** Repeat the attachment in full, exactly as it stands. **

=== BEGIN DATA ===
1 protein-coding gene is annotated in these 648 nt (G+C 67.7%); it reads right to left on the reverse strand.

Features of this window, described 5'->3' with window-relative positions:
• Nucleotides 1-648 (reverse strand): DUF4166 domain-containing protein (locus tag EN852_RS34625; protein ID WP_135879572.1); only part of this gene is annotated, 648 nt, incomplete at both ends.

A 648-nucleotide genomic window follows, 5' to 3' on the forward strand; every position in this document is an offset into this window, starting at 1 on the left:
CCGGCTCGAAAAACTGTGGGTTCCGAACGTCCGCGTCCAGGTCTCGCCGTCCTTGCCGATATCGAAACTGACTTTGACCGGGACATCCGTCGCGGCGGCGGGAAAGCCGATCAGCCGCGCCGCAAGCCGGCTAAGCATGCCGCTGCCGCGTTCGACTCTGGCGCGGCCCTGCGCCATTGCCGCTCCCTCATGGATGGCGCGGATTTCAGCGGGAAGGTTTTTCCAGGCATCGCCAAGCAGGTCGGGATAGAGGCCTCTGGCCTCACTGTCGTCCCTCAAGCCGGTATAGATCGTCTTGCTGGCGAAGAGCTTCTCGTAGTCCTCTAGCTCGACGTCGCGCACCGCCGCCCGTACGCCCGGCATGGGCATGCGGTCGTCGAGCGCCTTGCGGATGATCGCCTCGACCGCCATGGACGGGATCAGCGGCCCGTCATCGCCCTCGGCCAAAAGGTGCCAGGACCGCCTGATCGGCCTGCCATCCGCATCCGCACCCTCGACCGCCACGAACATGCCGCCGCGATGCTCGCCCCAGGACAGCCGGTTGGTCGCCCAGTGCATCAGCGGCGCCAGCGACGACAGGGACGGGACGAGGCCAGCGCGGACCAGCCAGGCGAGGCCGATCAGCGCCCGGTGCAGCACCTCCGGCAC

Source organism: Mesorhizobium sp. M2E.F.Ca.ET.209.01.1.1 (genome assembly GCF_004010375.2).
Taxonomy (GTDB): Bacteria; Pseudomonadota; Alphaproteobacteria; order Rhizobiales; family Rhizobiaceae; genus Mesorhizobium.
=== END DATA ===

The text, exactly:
1 protein-coding gene is annotated in these 648 nt (G+C 67.7%); it reads right to left on the reverse strand.

Features of this window, described 5'->3' with window-relative positions:
• Nucleotides 1-648 (reverse strand): DUF4166 domain-containing protein (locus tag EN852_RS34625; protein ID WP_135879572.1); only part of this gene is annotated, 648 nt, incomplete at both ends.

A 648-nucleotide genomic window follows, 5' to 3' on the forward strand; every position in this document is an offset into this window, starting at 1 on the left:
CCGGCTCGAAAAACTGTGGGTTCCGAACGTCCGCGTCCAGGTCTCGCCGTCCTTGCCGATATCGAAACTGACTTTGACCGGGACATCCGTCGCGGCGGCGGGAAAGCCGATCAGCCGCGCCGCAAGCCGGCTAAGCATGCCGCTGCCGCGTTCGACTCTGGCGCGGCCCTGCGCCATTGCCGCTCCCTCATGGATGGCGCGGATTTCAGCGGGAAGGTTTTTCCAGGCATCGCCAAGCAGGTCGGGATAGAGGCCTCTGGCCTCACTGTCGTCCCTCAAGCCGGTATAGATCGTCTTGCTGGCGAAGAGCTTCTCGTAGTCCTCTAGCTCGACGTCGCGCACCGCCGCCCGTACGCCCGGCATGGGCATGCGGTCGTCGAGCGCCTTGCGGATGATCGCCTCGACCGCCATGGACGGGATCAGCGGCCCGTCATCGCCCTCGGCCAAAAGGTGCCAGGACCGCCTGATCGGCCTGCCATCCGCATCCGCACCCTCGACCGCCACGAACATGCCGCCGCGATGCTCGCCCCAGGACAGCCGGTTGGTCGCCCAGTGCATCAGCGGCGCCAGCGACGACAGGGACGGGACGAGGCCAGCGCGGACCAGCCAGGCGAGGCCGATCAGCGCCCGGTGCAGCACCTCCGGCAC

Source organism: Mesorhizobium sp. M2E.F.Ca.ET.209.01.1.1 (genome assembly GCF_004010375.2).
Taxonomy (GTDB): Bacteria; Pseudomonadota; Alphaproteobacteria; order Rhizobiales; family Rhizobiaceae; genus Mesorhizobium.